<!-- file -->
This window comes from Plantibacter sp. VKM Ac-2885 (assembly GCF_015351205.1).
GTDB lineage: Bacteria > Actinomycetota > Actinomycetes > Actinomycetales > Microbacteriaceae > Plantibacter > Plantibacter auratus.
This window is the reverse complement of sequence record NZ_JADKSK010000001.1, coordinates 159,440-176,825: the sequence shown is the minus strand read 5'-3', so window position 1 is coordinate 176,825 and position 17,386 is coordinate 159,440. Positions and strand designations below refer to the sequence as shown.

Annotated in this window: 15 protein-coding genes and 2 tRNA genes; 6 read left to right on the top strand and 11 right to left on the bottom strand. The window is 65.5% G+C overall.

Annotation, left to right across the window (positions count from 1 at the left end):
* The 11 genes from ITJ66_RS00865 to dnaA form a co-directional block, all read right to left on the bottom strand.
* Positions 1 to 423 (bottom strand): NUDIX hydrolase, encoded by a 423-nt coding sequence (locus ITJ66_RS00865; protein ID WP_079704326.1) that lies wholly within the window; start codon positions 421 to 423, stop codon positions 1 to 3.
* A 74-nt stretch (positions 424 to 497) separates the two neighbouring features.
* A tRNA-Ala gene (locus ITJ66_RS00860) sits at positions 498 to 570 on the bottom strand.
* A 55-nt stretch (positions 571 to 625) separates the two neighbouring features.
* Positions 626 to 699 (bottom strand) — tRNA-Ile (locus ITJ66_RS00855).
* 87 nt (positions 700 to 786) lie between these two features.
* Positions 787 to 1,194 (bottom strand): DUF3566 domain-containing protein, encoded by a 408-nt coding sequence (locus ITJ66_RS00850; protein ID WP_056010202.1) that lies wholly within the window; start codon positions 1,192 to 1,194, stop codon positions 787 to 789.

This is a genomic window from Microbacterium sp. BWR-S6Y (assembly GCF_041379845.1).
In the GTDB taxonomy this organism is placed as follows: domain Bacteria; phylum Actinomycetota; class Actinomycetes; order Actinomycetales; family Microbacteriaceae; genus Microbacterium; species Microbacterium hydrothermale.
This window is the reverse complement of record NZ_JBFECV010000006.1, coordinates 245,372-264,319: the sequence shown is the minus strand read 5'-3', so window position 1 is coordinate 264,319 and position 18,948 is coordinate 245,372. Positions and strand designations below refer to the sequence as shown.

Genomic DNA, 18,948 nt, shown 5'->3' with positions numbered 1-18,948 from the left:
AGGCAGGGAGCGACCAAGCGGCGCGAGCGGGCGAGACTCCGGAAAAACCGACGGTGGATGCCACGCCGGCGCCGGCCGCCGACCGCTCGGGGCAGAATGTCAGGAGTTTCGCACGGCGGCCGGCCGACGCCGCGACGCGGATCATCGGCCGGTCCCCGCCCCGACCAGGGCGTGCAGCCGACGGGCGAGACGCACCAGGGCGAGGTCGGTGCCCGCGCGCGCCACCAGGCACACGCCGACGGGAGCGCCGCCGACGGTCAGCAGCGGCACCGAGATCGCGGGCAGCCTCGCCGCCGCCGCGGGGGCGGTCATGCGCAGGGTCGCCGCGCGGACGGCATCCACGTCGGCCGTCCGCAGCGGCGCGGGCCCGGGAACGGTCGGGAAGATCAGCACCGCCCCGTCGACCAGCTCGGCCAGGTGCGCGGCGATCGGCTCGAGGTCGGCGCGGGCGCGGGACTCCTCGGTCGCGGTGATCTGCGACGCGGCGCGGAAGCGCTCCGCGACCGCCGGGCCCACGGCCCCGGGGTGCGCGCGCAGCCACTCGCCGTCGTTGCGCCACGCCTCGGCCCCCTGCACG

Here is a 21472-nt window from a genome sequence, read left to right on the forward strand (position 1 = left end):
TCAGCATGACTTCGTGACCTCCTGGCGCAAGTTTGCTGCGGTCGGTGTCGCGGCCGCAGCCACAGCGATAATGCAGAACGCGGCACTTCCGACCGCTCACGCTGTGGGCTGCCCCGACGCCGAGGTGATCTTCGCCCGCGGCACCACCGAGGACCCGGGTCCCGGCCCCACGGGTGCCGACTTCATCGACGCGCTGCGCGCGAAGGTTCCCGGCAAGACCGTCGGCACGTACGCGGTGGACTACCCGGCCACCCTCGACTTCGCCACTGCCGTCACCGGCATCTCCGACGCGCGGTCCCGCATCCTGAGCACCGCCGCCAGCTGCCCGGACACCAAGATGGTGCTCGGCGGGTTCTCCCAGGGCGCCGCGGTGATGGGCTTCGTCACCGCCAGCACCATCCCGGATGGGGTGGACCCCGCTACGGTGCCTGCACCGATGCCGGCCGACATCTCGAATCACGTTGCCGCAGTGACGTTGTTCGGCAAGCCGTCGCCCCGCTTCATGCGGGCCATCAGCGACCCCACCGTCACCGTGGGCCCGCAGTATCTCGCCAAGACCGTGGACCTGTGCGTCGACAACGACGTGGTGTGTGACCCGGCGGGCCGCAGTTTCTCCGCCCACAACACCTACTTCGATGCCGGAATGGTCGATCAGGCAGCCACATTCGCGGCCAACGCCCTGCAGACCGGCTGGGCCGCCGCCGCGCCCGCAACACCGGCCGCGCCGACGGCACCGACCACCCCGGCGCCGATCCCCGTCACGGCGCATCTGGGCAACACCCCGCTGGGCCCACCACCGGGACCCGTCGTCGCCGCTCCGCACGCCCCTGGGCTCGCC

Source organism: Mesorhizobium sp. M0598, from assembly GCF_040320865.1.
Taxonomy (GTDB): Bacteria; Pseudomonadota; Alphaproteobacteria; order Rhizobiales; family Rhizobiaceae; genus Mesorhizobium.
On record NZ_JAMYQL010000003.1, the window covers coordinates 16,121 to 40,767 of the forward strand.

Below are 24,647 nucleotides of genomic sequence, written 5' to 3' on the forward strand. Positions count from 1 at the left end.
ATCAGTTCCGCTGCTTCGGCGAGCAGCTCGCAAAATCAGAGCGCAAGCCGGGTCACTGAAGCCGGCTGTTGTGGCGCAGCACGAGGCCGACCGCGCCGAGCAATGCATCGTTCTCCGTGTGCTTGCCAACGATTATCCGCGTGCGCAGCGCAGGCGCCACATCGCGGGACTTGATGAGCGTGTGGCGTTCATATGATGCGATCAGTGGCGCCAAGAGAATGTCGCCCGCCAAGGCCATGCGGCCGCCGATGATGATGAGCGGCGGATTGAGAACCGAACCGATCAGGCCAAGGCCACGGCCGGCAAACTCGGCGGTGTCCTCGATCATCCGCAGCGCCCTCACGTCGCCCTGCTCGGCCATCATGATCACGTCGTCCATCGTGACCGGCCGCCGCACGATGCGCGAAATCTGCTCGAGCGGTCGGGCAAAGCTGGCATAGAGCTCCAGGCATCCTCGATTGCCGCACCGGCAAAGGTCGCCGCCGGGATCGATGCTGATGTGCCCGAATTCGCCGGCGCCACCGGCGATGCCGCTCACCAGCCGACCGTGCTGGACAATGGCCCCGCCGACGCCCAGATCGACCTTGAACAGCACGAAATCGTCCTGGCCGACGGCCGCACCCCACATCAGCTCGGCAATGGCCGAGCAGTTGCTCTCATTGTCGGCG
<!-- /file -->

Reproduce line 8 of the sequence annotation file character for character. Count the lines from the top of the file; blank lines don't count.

* A 74-nt stretch (positions 424 to 497) separates the two neighbouring features.